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Finance Committee Republicans Open to House de Minimis Restriction Bill

Days after the House speaker said he wished to move a bill that would end de minimis eligibility for products subject to Section 301 tariffs (see 2407080049), the ranking member and other Republicans on the Senate Finance Committee said the idea has merit.

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Sen. Mike Crapo, R-Idaho, the top Republican on the panel, said during a hallway interview at the Capitol that while he hasn't endorsed the House Ways and Means bill that was recommended in April, "I'm not opposed to it. I'm open to it."

Sen. Thom Tillis, D-N.C., is solidly behind the House approach, saying he thinks the Finance Committee should move a companion bill. "I hear from a lot of companies in North Carolina, particularly in the textile space, so I hope we could. Obviously, it'd have to be done on a bipartisan basis, but I would support it."

Tillis said he believes "more than half of our conference" wants to restrict Chinese goods from duty-free entry, "for the same reasons I do, the industry speaking in our states."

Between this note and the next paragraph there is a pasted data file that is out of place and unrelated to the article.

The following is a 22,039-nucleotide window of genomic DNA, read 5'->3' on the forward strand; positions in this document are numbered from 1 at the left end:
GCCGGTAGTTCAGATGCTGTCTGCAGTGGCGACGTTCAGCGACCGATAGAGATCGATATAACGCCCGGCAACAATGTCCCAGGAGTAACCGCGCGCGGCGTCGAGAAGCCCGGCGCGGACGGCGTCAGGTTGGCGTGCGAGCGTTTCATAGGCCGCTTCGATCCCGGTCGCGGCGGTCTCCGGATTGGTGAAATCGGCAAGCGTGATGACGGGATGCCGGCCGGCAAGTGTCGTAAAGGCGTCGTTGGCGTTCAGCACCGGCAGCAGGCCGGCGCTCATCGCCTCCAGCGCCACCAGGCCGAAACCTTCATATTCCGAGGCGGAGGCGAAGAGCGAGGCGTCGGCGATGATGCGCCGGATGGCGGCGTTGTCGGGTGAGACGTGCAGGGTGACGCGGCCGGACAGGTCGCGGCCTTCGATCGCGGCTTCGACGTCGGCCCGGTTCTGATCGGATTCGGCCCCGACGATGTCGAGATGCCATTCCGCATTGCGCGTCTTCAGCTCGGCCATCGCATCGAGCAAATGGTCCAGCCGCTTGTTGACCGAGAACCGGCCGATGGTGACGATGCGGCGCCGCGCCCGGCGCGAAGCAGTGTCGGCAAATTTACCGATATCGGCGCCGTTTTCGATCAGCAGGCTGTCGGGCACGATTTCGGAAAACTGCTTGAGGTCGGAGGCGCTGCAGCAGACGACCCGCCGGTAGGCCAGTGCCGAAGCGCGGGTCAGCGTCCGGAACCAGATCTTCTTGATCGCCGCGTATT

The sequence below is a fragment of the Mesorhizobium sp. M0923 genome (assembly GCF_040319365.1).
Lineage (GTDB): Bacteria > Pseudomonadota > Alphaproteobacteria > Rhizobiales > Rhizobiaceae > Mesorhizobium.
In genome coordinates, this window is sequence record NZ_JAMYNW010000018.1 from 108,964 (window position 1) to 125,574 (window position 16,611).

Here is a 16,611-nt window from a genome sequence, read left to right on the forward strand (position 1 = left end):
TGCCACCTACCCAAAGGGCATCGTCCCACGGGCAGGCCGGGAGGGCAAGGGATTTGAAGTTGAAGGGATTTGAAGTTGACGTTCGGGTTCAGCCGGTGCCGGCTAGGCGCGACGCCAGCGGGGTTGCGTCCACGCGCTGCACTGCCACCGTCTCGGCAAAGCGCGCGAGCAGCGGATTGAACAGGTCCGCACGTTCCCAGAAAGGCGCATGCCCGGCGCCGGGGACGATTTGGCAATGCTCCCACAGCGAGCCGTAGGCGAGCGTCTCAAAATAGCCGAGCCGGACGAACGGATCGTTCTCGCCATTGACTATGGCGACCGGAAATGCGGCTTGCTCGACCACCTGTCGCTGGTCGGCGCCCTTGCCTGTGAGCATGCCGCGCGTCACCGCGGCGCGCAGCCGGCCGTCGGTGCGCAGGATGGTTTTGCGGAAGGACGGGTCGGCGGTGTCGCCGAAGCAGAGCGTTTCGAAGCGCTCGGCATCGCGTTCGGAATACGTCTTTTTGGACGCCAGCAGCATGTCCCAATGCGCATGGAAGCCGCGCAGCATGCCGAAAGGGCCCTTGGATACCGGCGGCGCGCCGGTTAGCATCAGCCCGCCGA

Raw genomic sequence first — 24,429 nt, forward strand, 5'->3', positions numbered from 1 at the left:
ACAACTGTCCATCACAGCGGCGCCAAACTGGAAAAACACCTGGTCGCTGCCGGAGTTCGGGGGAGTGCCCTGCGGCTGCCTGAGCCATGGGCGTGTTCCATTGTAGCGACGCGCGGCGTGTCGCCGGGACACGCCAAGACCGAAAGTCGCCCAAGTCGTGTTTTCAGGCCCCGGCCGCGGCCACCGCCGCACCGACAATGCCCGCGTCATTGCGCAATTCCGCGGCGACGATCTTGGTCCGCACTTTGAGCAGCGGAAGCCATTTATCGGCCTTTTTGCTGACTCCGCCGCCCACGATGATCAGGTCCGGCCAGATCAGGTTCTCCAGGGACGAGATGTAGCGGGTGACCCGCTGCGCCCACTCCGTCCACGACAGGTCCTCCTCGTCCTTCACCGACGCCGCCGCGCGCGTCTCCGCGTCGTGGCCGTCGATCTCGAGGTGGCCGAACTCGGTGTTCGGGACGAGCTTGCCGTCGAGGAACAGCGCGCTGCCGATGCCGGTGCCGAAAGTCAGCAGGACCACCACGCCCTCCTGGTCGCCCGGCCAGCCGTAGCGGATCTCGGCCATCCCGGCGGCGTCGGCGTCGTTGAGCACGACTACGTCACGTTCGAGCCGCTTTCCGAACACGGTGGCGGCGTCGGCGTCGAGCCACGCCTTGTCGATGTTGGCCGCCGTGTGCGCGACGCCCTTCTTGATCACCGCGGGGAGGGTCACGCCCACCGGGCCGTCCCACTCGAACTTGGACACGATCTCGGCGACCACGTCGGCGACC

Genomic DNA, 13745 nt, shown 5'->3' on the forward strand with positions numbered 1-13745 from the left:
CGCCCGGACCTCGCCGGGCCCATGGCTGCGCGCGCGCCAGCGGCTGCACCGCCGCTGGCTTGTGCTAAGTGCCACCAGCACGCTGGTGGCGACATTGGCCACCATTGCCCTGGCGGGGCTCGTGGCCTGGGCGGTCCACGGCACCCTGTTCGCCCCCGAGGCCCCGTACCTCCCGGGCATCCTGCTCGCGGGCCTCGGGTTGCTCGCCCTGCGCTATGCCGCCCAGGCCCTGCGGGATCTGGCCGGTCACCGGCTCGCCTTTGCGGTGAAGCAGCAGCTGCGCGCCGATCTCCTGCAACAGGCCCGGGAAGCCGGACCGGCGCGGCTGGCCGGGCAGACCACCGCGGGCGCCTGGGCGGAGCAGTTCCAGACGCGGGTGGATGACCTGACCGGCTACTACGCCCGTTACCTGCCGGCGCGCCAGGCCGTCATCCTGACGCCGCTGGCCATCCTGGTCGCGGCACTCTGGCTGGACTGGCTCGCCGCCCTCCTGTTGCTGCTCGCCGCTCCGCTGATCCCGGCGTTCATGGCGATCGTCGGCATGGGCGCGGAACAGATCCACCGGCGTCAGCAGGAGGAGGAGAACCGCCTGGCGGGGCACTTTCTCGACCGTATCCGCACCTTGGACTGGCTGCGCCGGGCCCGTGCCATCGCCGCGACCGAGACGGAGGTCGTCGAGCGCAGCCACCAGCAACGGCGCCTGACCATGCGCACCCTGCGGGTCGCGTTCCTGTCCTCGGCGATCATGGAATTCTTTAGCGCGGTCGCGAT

Sen. Bill Cassidy, R-La., who has proposed that de minimis levels be lowered to match trading partners' de minimis laws as part of his Americas Act, said he thinks the House bill's "scope is more limited than mine."

Still, Cassidy said he could support the Senate following the House if the bill passed that chamber. "I think it's time to take action. Now, I can believe in incrementalism, but I think once you make the case, people would say: 'Well, why are we being incremental? Let's just address it.'"

The changes to de minimis that passed out of the House Ways and Means Committee -- it would also not allow low-value goods subject to safeguards or Section 232 to enter duty-free -- were not supported by Democrats on the committee (see 2404180068).

Just before the bill was marked up, the trade groups that have led the charge for rolling back de minimis argued that the bill did not go far enough (see 2404110073). At the time the Section 301 product list faced its last expansion, it covered about two-thirds of Chinese exports.

Lori Wallach, head of Rethink Trade and a longtime free-trade skeptic, has said opponents of changes to the $800 de minimis threshold -- whom she identified as express shippers and large online retailers -- have noticed that those who wish to restrict de minimis have built up "a head of steam." She said during the National Council of Textile Organizations' conference in April that those corporations are trying to figure out how to poke a hole and let that steam escape, and she called this bill one of their "cheesy ideas."